4. Cell counter (CASY® Modell TT - Cell Counter, OLS for yeast cells or Malassez hemocytometer [VWR, catalog number: 631-0975 ] for human cells)
  5. Pasteur pipette Rubber bulb (Dominique Dutscher, catalog number: 042250 )
  6. Microwave
  7. Roller mixer (Cole-Parmer, Stuart, model: SRT9D )
  8. Leica DM6000B microscope (Leica Microsystems, model: DM6000B )
  9. CoolSNAP HQ CCD camera (Photometrics, model: CoolSNAP HQ CCD )
  10. P1000, P200, P20 pipetman
  11. DNA combing device (Genomic Vision, catalog number: MCS-001 ). Can also be assembled as described (Gallo et al., 2016; Kaykov et al., 2016; Norio and Schildkraut, 2001)
  12. Metal coverslip holder
  13. Humid chamber (StainTray slide staining system) (Sigma-Aldrich, catalog number: Z670146-1EA )
  14. Hybridization oven (Shake ‘n’ StackTM Hybridization Ovens) (Thermo Fisher Scientific, Thermo ScientificTM, catalog number: 6240TS )
  15. Epifluorescence microscope Zeiss Axio Imager Z2 (Zeiss, model: Axio Imager Z2 ) with a camera Hamamatsu ORCA-Flash4.0 LT, Cmos sensor of 6.5 µm with an objective Zeiss 40x PL APO 1.4 oil and with the filters GFP HE: BP470/40 FT495 BP525/50; Texas Red: BP560/40 FT585 BP630/75; CY5: BP 640/30 FT660 BP690/50)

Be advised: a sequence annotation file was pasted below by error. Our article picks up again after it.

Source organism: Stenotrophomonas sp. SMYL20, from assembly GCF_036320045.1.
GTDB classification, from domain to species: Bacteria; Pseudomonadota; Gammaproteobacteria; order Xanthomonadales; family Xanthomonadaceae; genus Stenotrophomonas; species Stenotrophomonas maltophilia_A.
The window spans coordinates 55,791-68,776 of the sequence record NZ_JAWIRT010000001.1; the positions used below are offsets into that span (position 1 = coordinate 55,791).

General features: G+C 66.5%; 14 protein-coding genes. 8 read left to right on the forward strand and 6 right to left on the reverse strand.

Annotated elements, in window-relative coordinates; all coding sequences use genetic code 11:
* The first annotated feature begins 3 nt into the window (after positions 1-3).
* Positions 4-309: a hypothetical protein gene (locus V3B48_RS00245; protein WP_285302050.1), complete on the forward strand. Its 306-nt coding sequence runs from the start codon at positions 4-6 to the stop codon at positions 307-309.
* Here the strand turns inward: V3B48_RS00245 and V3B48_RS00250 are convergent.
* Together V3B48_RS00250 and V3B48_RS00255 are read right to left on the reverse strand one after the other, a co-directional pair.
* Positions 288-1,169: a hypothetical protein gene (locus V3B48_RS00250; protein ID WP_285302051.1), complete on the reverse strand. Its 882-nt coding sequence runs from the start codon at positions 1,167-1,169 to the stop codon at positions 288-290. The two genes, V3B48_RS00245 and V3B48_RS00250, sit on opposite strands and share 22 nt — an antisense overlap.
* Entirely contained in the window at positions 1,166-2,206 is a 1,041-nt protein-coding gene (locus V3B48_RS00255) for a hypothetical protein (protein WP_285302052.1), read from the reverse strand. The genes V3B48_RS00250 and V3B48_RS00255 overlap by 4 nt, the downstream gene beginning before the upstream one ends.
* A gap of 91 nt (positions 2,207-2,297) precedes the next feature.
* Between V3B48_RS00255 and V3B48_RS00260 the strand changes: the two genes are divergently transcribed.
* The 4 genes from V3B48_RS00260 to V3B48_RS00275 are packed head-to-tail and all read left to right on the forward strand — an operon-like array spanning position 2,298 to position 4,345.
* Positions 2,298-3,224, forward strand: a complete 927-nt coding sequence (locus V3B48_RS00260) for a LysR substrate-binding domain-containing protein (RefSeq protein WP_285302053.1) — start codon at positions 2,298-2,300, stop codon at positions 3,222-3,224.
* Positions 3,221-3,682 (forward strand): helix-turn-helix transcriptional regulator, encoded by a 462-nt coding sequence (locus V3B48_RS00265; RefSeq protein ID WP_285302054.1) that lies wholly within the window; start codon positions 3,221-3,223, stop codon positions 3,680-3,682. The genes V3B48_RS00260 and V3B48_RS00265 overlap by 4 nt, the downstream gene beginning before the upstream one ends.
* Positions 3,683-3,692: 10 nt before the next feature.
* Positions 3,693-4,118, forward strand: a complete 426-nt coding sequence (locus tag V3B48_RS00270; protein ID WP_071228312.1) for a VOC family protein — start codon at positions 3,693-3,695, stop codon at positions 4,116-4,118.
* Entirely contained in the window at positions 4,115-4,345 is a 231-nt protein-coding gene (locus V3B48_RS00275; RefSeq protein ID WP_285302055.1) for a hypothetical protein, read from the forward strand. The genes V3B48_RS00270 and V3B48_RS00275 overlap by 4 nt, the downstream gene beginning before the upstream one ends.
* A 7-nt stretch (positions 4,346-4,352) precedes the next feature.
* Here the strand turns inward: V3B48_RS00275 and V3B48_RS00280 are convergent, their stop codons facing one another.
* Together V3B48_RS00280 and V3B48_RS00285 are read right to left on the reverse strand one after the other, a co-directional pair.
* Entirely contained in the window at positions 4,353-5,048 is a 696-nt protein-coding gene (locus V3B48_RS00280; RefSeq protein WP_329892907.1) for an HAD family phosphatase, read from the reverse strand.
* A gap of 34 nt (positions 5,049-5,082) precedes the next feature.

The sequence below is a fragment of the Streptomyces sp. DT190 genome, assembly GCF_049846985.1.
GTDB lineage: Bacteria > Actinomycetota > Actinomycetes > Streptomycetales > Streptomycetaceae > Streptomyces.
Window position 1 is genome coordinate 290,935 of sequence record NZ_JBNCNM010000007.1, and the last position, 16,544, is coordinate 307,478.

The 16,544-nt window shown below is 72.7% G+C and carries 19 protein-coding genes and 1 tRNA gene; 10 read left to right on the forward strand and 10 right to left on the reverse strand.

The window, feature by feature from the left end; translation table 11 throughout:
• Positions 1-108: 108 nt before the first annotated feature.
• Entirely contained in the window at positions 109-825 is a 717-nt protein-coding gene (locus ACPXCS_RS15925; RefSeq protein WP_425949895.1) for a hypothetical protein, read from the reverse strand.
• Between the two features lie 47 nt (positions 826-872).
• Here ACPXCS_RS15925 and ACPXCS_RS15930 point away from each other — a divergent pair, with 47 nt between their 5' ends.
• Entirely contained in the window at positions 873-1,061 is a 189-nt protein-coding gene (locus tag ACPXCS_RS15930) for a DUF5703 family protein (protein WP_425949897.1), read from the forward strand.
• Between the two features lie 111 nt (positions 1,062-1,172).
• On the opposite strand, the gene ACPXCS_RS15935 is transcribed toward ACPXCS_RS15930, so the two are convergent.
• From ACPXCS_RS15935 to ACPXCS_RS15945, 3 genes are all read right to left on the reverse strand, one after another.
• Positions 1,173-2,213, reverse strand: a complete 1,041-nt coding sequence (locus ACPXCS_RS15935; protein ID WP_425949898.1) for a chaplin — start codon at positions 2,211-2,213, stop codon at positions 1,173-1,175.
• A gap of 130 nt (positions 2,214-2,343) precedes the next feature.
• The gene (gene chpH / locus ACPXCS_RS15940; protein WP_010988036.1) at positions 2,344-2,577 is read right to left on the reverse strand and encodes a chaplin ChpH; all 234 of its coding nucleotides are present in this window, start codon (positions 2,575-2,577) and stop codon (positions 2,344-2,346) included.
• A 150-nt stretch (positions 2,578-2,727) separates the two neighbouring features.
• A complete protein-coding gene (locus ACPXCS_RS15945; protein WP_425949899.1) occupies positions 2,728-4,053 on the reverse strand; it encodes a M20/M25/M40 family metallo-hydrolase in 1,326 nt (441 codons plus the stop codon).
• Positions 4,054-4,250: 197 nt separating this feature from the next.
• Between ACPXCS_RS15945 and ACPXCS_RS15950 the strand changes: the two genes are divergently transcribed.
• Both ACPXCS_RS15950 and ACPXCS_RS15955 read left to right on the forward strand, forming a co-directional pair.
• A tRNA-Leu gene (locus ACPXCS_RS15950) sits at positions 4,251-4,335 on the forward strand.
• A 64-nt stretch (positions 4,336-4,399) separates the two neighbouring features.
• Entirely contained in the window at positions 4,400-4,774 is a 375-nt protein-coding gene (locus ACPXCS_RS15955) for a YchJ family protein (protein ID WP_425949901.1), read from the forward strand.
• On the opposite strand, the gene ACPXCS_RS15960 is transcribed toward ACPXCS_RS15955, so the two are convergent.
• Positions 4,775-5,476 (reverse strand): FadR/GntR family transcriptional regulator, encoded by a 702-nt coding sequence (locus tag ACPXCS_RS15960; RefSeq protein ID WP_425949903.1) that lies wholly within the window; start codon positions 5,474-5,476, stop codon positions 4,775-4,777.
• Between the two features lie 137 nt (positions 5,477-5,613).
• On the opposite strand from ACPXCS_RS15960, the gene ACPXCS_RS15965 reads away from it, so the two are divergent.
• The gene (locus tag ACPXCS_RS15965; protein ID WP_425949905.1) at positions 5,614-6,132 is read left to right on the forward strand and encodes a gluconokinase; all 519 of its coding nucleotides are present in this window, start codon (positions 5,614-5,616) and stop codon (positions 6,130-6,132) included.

16. Microscope (Nikon Instruments, model: YS100 )


  1. MetaMorph (Molecular Devices) or open source software such as ImageJ (http://rsbweb.nih.gov/ij/) with bio-formats plugins
  2. IDeFIx Montpellier (IGMM, CNRS) or software developed by Genomic Vision
  3. Prism 7.0 (GraphPad) or open source software such as R (https://www.r-project.org/)


  1. Saccharomyces cerevisiae
    S. cerevisiae cells are unable to incorporate BrdU into DNA because they lack the nucleotide salvage pathway that enables uptake of extracellular thymidine or its analogs. To circumvent this problem, strains for molecular combing have been engineered to ectopically express the Herpes simplex virus thymidine kinase (HSV-TK) under the control of the constitutive GPD promoter, inserted at the URA3 locus on chromosome V (strain PP872; genetic background: W303; genotype: MATa, ade2-1, trp1-1, can1-100, leu2-3,112, his3-11,15, ura3, GAL, psi+, RAD5, ura3::URA3-GPD-TK7) (Lengronne et al., 2001; Viggiani and Aparicio, 2006). Cells bearing one integrated copy of the HSV-TK + hENT1 vector (human equilibrative nucleoside transporter 1) (Viggiani and Aparicio, 2006) show comparable levels of BrdU incorporation to cells with seven copies of HSV-TK alone (Bianco et al., 2012).